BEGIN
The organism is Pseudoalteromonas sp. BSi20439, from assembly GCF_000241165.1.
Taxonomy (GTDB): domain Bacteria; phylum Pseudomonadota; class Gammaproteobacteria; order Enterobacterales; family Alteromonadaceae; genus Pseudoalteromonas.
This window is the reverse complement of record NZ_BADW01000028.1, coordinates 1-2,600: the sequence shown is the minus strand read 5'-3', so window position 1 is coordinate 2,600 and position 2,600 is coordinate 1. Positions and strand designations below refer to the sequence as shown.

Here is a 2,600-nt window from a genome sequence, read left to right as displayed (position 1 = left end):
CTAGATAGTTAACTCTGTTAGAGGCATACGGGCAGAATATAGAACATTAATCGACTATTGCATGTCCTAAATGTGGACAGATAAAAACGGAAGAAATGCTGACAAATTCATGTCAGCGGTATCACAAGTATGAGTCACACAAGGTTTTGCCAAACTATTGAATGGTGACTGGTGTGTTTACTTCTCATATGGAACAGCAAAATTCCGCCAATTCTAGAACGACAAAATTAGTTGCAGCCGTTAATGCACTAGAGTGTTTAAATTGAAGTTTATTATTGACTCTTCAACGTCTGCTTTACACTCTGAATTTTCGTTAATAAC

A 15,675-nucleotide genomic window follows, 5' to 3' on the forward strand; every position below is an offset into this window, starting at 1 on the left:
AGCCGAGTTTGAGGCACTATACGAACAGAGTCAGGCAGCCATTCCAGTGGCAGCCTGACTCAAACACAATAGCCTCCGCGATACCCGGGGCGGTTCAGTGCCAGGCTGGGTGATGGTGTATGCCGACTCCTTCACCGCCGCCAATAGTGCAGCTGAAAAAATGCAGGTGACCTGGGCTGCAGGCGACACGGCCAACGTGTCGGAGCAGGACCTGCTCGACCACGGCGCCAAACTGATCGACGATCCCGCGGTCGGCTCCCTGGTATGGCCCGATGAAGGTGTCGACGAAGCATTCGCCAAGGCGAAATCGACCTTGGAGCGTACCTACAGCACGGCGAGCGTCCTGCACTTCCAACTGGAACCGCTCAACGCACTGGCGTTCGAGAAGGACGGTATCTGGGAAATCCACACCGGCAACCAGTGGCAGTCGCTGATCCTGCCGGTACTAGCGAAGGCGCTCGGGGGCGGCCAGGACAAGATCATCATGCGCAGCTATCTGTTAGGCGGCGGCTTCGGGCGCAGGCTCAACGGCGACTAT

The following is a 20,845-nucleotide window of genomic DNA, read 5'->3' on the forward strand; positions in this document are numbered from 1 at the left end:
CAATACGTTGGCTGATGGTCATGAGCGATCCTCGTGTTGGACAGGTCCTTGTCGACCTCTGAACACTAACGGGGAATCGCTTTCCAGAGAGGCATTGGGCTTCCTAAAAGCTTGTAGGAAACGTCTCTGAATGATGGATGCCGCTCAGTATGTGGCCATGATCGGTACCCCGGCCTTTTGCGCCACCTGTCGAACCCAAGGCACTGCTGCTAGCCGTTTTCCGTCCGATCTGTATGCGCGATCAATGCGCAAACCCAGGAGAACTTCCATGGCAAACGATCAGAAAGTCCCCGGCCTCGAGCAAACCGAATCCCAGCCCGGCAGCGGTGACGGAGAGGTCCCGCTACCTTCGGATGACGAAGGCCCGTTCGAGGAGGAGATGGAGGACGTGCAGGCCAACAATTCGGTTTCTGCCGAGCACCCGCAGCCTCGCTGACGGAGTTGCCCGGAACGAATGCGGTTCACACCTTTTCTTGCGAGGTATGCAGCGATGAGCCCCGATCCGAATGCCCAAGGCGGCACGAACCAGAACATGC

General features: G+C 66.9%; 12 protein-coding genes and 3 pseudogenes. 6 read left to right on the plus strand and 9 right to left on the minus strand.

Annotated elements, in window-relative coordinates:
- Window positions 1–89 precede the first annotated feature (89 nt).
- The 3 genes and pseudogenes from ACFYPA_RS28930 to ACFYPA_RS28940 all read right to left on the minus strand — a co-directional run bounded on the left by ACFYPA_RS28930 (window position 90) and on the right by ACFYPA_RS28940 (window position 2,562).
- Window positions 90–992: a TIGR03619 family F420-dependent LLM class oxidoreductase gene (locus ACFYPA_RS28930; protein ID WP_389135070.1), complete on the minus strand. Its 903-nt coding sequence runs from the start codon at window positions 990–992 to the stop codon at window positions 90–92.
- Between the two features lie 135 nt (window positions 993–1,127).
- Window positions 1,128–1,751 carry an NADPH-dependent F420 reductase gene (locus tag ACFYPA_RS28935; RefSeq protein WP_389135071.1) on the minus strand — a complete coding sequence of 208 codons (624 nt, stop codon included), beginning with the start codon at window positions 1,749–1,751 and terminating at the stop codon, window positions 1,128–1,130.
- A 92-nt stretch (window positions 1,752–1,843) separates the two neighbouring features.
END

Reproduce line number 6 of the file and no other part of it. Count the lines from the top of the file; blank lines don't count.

A 15,675-nucleotide genomic window follows, 5' to 3' on the forward strand; every position below is an offset into this window, starting at 1 on the left: